SSI disability benefits are determined based on a combination of factors. The Social Security Administration will consider these when assessing an individual’s eligibility. These factors include:

  • Income: The applicant’s earned and unearned income is a significant factor in determining eligibility. The SSA considers any money received from wages, Social Security benefits, pensions, or other sources as income. Some sources of income may be excluded or only partially counted when determining eligibility.
  • Resources: The individual’s total resources also factor into eligibility. Resources include cash, bank accounts, stocks, bonds, real estate, and other assets. To be eligible for SSI benefits, an individual must have resources worth less than $2,000 for a single person or $3,000 for a couple.
  • Living Arrangements: The applicant’s living arrangements can affect the amount of SSI benefits they receive. Factors such as whether the individual lives alone, with others, in a medical facility, or with their spouse can all influence the benefit amount.

What Are Common Reasons Why Someone Needs Social Security Disability?

  • Musculoskeletal Disorders: These conditions affect the bones, joints, muscles, and connective tissues. They often cause chronic pain, stiffness, or limited mobility. Common examples include osteoarthritis, rheumatoid arthritis, degenerative disc disease, and spinal disorders.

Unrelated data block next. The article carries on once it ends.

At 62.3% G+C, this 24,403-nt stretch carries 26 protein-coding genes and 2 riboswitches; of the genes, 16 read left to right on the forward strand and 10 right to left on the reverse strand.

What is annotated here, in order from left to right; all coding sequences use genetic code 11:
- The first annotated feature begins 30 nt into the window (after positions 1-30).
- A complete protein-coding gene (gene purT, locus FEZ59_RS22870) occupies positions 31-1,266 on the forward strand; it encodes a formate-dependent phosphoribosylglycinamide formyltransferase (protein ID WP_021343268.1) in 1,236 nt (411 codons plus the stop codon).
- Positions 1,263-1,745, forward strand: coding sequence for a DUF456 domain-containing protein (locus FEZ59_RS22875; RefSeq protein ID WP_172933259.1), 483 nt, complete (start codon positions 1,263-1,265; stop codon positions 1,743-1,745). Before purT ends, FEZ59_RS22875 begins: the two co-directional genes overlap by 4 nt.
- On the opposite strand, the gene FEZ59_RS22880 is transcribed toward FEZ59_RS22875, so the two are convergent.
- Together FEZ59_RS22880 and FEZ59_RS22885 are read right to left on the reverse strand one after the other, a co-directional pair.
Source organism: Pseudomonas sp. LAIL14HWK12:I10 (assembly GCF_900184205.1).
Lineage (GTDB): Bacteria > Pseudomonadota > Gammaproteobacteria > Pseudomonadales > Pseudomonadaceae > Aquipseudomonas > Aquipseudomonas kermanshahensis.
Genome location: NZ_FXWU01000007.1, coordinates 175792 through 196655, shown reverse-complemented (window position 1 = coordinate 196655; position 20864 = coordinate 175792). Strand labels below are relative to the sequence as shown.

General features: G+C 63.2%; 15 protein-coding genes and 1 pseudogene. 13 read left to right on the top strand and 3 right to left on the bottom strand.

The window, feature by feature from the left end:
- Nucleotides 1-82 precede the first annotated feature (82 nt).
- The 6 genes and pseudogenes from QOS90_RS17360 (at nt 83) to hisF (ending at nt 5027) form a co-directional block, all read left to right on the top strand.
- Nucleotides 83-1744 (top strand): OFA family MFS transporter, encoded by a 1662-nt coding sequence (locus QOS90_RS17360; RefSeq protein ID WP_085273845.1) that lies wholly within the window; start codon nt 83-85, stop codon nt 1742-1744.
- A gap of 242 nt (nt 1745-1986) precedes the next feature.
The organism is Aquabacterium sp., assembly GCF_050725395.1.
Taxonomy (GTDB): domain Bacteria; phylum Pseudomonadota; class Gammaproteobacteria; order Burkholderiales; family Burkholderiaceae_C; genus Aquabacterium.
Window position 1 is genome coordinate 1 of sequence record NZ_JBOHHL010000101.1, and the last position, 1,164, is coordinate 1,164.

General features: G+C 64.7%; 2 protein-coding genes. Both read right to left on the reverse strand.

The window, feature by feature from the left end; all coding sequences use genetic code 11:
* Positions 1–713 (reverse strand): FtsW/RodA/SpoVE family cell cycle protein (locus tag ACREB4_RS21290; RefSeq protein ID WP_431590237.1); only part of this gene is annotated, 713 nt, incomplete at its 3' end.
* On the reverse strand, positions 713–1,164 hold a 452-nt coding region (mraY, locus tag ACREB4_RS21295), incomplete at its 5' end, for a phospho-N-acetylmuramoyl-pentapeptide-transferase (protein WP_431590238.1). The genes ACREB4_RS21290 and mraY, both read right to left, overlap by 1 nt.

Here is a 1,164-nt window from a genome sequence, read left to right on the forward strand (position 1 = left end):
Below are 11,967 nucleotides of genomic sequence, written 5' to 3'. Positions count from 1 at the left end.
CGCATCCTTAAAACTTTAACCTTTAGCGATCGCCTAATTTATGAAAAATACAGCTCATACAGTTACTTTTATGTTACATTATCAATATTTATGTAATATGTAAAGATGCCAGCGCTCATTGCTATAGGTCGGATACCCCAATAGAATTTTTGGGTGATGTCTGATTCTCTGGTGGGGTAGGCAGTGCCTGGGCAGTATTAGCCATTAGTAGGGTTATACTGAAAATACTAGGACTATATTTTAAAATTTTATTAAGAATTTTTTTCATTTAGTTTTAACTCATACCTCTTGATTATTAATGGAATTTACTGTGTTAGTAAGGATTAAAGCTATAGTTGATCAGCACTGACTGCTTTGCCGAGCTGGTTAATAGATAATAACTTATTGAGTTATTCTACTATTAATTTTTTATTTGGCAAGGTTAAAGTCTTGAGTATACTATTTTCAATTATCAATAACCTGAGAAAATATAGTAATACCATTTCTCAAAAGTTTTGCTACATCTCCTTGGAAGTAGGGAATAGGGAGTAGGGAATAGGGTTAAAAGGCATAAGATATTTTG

• Mental Health Disorders: Mental health conditions can significantly impact an individual’s ability to maintain gainful employment. Common disorders that may qualify for disability benefits include depression, anxiety, bipolar disorder, schizophrenia, and post-traumatic stress disorder (PTSD).
  • Neurological Disorders: These conditions affect the brain, spinal cord, and nervous system. They frequently cause cognitive, motor, and sensory impairments. Examples include multiple sclerosis, Parkinson’s disease, epilepsy, traumatic brain injury, and stroke.
  • Cardiovascular Conditions: Heart and circulatory system disorders can lead to debilitating symptoms and complications, making it difficult for individuals to work. Some examples include congestive heart failure, coronary artery disease, arrhythmias, and peripheral artery disease.
  • Respiratory Disorders: Conditions affecting the lungs and respiratory system can significantly limit an individual’s ability to breathe and perform physical tasks. Common respiratory disorders include chronic obstructive pulmonary disease (COPD), asthma, cystic fibrosis, and pulmonary fibrosis.

The Role of a Social Security Disability Attorney

A social security disability attorney can help with a variety of issues involving SSDI.

Help With the Application Process

  • Initial Consultation: A social security disability attorney can evaluate your case during an initial consultation. They can help you determine if you meet the eligibility requirements for SSDI or SSI benefits. They can also provide guidance on what action to take based on your unique circumstances.